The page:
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‘A game changer’: Harford restaurant owners, staff excited about governor’s decision to lift 10 p.m. curfew

Miranda Sanders, center, waits on Mary Allan, left, and her son Colin Allan of Bel Air at Sean Bolan's Irish Pub in October. Sean Bolan's owner, Dave Brown, praised Gov. Larry Hogan's decision Thursday to rescind the order that restaurants must close by 10 p.m.
Miranda Sanders, center, waits on Mary Allan, left, and her son Colin Allan of Bel Air at Sean Bolan's Irish Pub in October. Sean Bolan's owner, Dave Brown, praised Gov. Larry Hogan's decision Thursday to rescind the order that restaurants must close by 10 p.m. (Amy Davis / Baltimore Sun)

Harford County bars and restaurants can resume service after 10 p.m. starting next week, following Gov. Larry Hogan’s announcement Thursday.

Hogan lifted the curfew that was put in place to slow the spread of COVID-19. The new executive order takes effect at 12:01 a.m. Monday. Bars and restaurants must continue to limit indoor dining to 50% capacity, a measure intended to allow social distancing and decrease potential exposure to the coronavirus.

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While local jurisdictions have the ability to be more restrictive than the state prescribes, County Executive Barry Glassman has largely been in lockstep with Hogan’s administration throughout the pandemic when it comes to restrictions.

“As has been our policy Harford County will continue to safely reopen to the fullest extent permitted by Gov. Hogan, and we will follow today’s announcement allowing restaurants and bars to resume service after 10 p.m. starting Monday,” Glassman, a Republican, said in a statement.

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“This week also happens to be Harford County Restaurant Week, and I encourage Marylanders to support our great local restaurants this week and beyond.”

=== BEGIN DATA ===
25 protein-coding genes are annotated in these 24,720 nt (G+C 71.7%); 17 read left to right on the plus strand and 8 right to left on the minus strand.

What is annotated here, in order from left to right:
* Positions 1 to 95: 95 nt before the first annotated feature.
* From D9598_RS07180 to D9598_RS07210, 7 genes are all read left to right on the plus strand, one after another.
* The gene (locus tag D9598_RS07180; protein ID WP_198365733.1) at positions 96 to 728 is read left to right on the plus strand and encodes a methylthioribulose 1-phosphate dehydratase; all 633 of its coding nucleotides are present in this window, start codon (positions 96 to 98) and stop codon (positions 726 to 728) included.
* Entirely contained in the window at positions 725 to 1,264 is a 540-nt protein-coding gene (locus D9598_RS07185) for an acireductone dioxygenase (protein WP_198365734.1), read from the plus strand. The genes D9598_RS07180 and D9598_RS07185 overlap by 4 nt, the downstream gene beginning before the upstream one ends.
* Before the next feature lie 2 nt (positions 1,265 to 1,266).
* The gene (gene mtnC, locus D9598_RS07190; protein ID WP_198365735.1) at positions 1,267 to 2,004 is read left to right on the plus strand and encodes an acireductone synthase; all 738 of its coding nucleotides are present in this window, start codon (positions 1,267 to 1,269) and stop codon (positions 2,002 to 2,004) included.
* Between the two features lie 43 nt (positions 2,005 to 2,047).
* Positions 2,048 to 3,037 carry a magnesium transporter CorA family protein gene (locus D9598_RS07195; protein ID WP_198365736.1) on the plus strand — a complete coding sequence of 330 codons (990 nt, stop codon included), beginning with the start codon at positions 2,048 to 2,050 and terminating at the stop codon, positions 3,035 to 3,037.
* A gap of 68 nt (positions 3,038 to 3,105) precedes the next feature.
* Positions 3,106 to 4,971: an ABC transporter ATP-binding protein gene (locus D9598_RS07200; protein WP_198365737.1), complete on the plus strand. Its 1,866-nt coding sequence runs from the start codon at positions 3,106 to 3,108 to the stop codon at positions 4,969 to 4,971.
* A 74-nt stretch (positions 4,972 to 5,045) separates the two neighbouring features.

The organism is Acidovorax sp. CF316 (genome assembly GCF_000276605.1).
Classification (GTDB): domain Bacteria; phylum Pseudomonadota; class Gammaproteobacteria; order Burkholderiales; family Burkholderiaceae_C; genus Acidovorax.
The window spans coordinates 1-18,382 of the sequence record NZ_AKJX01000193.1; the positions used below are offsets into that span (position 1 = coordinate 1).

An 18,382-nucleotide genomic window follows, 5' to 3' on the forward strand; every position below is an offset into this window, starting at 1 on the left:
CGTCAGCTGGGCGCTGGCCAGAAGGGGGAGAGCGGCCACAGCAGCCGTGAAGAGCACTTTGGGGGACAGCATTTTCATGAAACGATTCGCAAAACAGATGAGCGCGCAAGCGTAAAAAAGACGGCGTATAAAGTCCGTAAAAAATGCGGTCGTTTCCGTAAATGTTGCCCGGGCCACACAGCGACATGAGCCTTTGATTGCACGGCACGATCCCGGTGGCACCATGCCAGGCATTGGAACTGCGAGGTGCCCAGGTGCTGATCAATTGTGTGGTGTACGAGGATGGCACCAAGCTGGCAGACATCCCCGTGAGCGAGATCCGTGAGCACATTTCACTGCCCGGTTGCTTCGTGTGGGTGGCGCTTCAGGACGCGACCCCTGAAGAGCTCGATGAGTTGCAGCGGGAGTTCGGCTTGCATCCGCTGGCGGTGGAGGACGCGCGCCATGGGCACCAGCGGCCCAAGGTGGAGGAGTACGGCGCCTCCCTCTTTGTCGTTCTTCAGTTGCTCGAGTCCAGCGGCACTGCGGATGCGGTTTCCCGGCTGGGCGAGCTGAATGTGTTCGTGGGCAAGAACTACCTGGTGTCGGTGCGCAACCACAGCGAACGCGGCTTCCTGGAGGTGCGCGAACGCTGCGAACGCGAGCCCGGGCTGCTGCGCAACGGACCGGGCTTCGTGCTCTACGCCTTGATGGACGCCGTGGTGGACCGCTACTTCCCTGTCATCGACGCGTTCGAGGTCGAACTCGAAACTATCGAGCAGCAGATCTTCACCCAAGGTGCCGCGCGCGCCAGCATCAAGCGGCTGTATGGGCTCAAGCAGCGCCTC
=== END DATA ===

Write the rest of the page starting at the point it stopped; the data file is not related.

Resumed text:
Restaurant Week began last Friday, with eateries offering discounts on certain menu items and occasionally trying out new menu items. Because of COVID-19 restrictions limiting capacity for indoor dining, some Harford restaurants were offering takeout specials this year. The annual initiative is designed to drum up business during the slow winter months.

In light of the news, officials with Visit Harford, which organizes the promotional event, said Restaurant Week would be extended to Thursday, Feb. 4. It was originally slated to end Sunday.

“This extends Restaurant Week to take advantage of the new longer hours, but also allows restaurants to get back to their regular menu options beginning Friday, Feb. 5,” Greg Pizzuto, the executive director of Visit Harford, said.

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The Cowboy Burger, topped with pepper jack cheese, smothered in golden bbq sauce and topped with large onion rings will be one of the special Restuarant Week items at Black Eyed Suzie's on Main Street in Bel Air. They along with many other local restaurants will have special menu items for Harford County Restaurant Week 2021 which begins Friday January 22 and runs through January 31, 2021.